Caselaw - examples include

  • AG v Jonathan Cape Ltd - the Crossman Diaries case - unenforceability of conventions
  • BRB v Pickin - enrolled act rule
  • GCHQ - Judicial Review categories & Royal Prerogative
  • Factortame - impact of EU law on national statutes
  • Pepper v Hart - use of Hansard by Courts

Conventions - defined as "rules of constitutional behaviour which are considered to be binding by and upon those who operate the constitution but which are not enforced by the law courts" - examples include

  • The monarch always gives Royal Assent to bills passed by both Houses of Parliament
  • the Prime Minister must be a member of the House of Commons
  • the opinion of the law officers is confidential

Authoritative Works - by such writers as Sir William Blackstone, A V Dicey & Sir Ivor Jennings

Tuesday 6 October 2009

How Rules Protect Rights

The Police and Criminal Evidence Act of 1984 sets out the rules relating to the arrest and detention of individuals. It sets out when a police officer can arrest (s24); what must be done when the arrest is being effected (s28); requires that the person must be taken to a police station as soon as possible (s30); and sets out the duties of the custody offer (ss38,39) - and reviews regular reviews of the decision to detain (s40).

When studying police powers it is worth constructing a table of rights with the following columns

When Right Applies
Description of Right/Power
Relevant section of PACE / Code
Type of Offence
Level of authority

These rights are important - not because of some vague idea of 'fairness', but to reduce the danger of unsafe convictions. There have been a number of miscarriages of justice in the past which would have been avoided if the procedural safeguards of PACE had been in place. A famous example is that of Timothy Evans. Ludovic Kennedy argues in his book "10 Rillington Place" that the interrogation of Evans was worded by the investigating officers and carried out over the course of late evening and early morning hours to the physical and emotional detriment of the accused, a man in a highly emotional state at the time. He was convicted and hanged for the murders which were actually committed by a serial killer.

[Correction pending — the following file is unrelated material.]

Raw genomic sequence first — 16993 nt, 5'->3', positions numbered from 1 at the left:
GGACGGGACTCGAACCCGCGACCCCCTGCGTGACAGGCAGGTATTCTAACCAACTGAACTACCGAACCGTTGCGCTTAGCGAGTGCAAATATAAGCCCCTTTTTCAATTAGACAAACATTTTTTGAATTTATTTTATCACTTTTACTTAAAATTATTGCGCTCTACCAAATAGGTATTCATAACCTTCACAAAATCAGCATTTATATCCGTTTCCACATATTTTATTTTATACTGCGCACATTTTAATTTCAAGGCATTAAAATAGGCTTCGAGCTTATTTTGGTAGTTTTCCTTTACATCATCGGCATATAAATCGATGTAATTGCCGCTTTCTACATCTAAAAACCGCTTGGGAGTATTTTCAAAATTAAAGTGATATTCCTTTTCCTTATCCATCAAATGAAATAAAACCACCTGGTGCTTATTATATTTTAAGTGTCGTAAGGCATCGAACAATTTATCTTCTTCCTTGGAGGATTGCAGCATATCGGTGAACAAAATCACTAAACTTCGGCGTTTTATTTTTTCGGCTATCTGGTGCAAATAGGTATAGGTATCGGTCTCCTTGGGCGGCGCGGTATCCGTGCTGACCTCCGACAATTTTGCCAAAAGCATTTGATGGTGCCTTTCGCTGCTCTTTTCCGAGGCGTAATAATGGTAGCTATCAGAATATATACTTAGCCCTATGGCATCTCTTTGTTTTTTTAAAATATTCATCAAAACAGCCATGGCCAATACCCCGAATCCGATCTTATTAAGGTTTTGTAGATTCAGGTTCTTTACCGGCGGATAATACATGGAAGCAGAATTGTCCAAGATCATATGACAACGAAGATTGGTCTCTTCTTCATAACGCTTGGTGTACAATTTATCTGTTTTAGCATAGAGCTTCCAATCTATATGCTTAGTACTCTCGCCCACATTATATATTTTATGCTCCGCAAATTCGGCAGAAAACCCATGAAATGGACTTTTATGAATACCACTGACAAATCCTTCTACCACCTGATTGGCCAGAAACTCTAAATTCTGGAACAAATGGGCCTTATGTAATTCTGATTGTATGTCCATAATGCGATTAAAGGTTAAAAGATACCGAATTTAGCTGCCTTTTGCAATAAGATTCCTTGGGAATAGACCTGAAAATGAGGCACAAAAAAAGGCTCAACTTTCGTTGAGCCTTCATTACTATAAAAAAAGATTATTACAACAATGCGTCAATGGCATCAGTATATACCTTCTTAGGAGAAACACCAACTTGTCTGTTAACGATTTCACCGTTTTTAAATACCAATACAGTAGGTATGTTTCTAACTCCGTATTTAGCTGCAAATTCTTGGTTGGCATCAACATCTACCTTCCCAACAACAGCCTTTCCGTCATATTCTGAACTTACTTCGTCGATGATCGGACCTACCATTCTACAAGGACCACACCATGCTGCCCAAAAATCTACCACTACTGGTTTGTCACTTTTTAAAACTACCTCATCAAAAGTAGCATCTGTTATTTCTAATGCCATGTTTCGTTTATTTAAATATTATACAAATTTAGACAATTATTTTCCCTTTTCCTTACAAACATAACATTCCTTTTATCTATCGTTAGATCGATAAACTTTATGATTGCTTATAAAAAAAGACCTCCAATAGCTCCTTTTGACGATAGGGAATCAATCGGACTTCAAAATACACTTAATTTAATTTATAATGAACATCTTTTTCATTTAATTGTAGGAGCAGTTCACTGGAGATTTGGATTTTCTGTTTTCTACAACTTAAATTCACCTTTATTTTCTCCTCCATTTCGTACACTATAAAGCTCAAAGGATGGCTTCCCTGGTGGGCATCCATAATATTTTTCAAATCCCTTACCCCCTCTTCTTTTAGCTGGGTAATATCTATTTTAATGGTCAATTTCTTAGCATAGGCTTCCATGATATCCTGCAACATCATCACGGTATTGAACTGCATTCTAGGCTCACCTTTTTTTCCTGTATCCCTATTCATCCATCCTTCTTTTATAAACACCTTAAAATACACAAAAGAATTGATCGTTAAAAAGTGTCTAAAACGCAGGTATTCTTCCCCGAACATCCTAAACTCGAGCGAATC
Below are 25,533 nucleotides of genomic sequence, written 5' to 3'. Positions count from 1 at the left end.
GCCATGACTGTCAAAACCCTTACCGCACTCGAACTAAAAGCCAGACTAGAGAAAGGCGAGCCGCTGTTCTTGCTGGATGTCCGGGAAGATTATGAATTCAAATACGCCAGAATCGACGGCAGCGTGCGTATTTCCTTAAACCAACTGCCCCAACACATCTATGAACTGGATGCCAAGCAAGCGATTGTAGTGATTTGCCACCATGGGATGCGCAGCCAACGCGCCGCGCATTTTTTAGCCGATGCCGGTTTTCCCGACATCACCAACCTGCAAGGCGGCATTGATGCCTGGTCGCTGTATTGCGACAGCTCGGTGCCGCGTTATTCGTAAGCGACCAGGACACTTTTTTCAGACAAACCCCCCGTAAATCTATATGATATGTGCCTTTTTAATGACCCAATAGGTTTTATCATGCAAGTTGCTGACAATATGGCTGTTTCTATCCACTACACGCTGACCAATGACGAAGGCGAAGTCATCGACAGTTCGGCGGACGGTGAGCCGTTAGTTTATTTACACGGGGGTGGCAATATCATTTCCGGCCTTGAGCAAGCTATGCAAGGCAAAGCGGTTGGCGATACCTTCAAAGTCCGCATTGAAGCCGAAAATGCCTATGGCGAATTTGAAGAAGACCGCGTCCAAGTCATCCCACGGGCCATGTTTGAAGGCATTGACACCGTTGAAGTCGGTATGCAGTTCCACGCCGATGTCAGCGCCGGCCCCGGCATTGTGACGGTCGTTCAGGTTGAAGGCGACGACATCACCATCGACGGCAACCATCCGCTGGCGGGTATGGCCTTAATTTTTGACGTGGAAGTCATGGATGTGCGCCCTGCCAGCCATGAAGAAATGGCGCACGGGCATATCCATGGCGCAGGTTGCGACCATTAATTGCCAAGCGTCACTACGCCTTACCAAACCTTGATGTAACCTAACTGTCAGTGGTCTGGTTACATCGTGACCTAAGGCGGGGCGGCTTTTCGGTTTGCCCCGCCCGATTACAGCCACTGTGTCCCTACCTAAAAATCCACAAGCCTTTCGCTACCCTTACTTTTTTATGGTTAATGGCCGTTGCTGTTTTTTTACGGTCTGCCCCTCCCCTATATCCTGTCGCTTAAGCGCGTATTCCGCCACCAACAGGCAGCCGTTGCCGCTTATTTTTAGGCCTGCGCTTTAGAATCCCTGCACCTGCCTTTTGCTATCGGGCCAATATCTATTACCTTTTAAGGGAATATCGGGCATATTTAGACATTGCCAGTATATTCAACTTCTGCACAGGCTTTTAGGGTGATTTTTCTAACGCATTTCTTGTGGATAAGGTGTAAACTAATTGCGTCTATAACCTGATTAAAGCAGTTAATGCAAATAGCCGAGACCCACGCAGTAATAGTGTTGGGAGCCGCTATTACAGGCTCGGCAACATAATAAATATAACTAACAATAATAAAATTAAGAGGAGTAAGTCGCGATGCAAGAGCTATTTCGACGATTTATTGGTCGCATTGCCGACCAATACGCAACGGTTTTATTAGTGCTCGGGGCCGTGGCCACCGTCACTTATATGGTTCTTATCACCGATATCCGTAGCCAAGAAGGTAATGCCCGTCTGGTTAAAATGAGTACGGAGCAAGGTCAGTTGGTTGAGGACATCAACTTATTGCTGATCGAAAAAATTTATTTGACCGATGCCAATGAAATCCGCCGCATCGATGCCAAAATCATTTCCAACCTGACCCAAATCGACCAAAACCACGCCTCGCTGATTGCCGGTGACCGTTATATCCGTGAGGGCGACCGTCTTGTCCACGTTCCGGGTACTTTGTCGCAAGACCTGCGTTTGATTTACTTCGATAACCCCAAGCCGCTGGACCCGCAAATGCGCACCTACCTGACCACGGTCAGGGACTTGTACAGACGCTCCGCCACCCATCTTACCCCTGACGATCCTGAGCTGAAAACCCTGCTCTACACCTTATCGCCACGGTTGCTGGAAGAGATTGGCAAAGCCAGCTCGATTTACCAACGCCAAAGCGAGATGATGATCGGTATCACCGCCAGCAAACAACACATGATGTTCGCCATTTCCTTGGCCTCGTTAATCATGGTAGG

Monday 5 October 2009

The GCHQ Case

Just before Christmas 1983, Mrs Thatcher - who was hostile to Trade Unions - ordered that the terms and conditions of civil servants working at GCHQ be revised so as to exclude membership of any trade union other than a departmental staff association approved by the director of GCHQ.

The Unions, representing their members who faced a stark choice - quit their union - or give up their job - brought an action for Judicial Review. They were challenging the decision of the Minister (in this case the Prime Minister) to alter the terms of conditions of the staff at GCHQ. The power to make that decision arose not from statute, but was part of the Royal Prerogative.

Full judgment available here

The decision is important for a number of reasons -

  • It establishes that decisions taken under the Royal Prerogative can be subject to Judicial Review
  • It sets out the three headings of Judicial Review (Illegality; Irrationality & Procedural Impropriety) - [a fourth 'Breach of Convention Right' results from the Human Rights Act 1998]
  • National Security can override other rights

Sunday 4 October 2009

Ben's Chili Bowl

On a recent visit to Washington DC I was taken to Ben's Chili Bowl. I want to go back (I loved the chili dog)! Even President Obama visits! (Other customers have included Duke Ellington, Miles Davis, Ella Fitzgerald, Martin Luther King and Bill Cosby).

More information can be found at the Ben's Chili Bowl Website